Stock market today: S&P 500, Nasdaq close at record highs as Powell touts inflation progress

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Federal Reserve Chair Jerome Powell spoke publicly on Tuesday for the first time since the Fed’s preferred inflation gauge showed prices increased at their slowest pace in more than three years during the month of May.

While still showing signs of caution, Powell admitted the data has been in the right direction recently.

Yahoo Finance’s Jennifer Schonberger reports:

Powell said Tuesday that he is encouraged by cooler inflation but reinforced that the central bank will need to see more evidence before cutting interest rates.

The last two inflation readings in April and May “do suggest that we are getting back on a disinflationary path,” Powell said speaking on a panel in Portugal for a European Central Bank conference.

Powell’s comments come days after the latest reading of the Fed’s preferred inflation target — the “core” Personal Consumption Expenditures (PCE) index — rose 2.6% in May, in line with expectations and down from 2.8% in April.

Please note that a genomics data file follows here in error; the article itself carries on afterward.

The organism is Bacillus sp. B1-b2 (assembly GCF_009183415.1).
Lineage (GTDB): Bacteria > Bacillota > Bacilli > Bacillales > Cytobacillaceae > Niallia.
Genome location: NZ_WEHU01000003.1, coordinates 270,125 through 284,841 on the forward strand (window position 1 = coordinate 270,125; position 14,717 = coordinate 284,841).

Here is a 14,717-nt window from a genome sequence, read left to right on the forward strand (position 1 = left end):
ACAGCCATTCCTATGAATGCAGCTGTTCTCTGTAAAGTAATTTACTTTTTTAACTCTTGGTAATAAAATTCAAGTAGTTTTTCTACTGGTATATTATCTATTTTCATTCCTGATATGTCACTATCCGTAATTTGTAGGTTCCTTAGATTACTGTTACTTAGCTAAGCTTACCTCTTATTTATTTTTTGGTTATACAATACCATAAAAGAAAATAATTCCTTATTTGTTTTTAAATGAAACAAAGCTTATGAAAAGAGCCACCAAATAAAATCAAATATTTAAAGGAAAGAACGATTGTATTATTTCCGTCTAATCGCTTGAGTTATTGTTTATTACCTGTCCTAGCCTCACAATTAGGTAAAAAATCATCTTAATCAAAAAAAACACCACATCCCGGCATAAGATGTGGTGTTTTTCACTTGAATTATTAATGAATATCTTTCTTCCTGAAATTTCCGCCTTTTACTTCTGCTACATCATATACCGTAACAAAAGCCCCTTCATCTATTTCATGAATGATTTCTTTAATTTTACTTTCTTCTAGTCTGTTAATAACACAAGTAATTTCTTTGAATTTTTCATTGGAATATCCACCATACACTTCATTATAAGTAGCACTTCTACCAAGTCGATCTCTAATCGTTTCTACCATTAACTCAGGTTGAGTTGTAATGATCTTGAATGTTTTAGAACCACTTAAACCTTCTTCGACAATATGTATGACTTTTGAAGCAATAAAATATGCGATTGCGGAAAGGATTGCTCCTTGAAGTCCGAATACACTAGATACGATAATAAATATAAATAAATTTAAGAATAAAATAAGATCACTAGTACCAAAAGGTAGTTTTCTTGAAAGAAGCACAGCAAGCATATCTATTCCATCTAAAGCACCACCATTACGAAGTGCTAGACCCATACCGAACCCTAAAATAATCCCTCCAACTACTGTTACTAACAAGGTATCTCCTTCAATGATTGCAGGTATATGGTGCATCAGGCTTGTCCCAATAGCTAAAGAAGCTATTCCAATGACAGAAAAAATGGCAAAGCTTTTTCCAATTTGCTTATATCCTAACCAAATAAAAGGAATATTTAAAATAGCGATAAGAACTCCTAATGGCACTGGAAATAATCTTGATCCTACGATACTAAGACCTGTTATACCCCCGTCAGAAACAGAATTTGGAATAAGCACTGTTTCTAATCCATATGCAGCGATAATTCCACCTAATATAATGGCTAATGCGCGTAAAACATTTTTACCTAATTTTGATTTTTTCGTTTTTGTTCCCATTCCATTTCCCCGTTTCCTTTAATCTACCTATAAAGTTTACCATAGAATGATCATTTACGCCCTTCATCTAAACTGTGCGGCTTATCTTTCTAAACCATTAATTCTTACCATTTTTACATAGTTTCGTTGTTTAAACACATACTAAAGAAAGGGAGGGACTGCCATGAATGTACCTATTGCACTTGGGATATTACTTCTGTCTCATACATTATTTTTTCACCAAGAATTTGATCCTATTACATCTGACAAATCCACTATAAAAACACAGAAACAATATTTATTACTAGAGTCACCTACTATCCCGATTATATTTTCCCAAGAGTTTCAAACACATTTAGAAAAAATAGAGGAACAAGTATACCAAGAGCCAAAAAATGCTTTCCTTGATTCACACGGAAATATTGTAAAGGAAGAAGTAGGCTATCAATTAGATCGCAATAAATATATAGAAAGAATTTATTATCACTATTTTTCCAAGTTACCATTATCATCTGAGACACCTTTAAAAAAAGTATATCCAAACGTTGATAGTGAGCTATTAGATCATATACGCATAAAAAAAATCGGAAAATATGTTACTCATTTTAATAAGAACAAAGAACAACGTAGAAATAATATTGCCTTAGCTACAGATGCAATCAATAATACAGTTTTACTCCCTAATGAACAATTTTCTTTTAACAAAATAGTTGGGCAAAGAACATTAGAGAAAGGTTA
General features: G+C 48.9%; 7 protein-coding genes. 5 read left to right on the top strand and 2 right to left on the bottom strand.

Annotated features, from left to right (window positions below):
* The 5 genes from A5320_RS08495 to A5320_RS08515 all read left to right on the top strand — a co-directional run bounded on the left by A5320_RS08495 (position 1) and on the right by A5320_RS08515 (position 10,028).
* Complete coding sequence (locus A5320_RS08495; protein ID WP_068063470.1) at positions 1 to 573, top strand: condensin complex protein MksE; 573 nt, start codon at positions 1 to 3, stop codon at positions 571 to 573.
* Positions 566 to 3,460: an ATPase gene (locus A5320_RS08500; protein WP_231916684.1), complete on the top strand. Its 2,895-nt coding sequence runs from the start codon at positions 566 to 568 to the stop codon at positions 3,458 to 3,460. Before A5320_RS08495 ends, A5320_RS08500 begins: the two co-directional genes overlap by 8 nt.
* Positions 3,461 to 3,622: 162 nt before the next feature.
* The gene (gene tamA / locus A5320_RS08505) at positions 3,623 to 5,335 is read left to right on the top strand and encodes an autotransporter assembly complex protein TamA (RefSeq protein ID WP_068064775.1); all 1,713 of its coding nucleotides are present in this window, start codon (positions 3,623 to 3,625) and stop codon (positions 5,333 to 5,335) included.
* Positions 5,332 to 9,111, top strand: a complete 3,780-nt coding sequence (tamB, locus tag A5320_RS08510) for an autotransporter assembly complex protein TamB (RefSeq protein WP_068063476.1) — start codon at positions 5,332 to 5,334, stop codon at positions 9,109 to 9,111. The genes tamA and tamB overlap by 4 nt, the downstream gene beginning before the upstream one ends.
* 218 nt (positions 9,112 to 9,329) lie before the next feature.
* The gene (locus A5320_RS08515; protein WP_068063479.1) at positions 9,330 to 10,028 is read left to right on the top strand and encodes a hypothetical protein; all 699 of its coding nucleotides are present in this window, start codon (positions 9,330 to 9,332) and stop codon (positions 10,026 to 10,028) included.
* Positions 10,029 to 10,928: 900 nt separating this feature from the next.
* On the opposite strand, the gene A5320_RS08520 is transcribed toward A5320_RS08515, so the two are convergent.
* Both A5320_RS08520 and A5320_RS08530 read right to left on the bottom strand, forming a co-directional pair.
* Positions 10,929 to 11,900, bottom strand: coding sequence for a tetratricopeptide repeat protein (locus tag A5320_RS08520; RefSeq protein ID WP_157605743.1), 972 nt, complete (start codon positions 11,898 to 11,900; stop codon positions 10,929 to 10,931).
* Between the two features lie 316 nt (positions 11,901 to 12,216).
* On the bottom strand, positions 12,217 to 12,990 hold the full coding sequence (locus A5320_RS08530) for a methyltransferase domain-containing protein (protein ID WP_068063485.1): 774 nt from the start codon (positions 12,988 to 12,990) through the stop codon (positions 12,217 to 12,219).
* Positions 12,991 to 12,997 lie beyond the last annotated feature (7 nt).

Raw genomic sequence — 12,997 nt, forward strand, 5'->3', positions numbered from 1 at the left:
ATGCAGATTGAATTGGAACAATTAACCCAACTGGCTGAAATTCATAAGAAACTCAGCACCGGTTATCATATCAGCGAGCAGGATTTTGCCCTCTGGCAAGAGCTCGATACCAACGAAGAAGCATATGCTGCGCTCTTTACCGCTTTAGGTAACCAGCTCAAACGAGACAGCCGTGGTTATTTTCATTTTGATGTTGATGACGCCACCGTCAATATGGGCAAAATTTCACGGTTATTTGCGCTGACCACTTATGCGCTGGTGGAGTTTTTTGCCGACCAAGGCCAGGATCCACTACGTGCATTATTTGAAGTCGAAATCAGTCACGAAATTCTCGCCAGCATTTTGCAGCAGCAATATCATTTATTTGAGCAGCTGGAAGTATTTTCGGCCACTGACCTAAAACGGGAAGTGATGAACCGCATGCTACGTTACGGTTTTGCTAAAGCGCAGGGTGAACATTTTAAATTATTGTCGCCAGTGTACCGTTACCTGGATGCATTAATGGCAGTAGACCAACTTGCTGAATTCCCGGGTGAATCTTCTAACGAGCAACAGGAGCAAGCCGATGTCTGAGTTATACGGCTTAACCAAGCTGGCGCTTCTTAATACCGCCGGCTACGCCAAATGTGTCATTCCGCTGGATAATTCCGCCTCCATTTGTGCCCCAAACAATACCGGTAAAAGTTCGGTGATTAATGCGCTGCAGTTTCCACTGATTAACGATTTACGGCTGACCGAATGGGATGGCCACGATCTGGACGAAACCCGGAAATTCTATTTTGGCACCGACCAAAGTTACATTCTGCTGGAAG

On a month-over-month basis, the inflation measure rose 0.1%, also in line with expectations and down from 0.2% in April.

The reading offered new support for rate cuts later this year, easing concerns that mounted during the first quarter that hotter-than-expected inflation could upend plans for a loosening of monetary policy in 2024.

Despite another positive signal that inflation is easing, the central bank isn’t likely to cut rates at its next meeting in late July.

Powell declined to answer a question about whether the Fed could cut as soon as September.

Instead, he underscored the Fed will need more time and evidence that inflation is moving sustainably down to its 2% target, noting that the central bank can afford to be patient given a strong job market that is cooling gradually.

“We’ve made a lot of progress,” said Powell. “We just want to understand that the levels that we’re seeing are a true reading on what is actually happening with underlying inflation.”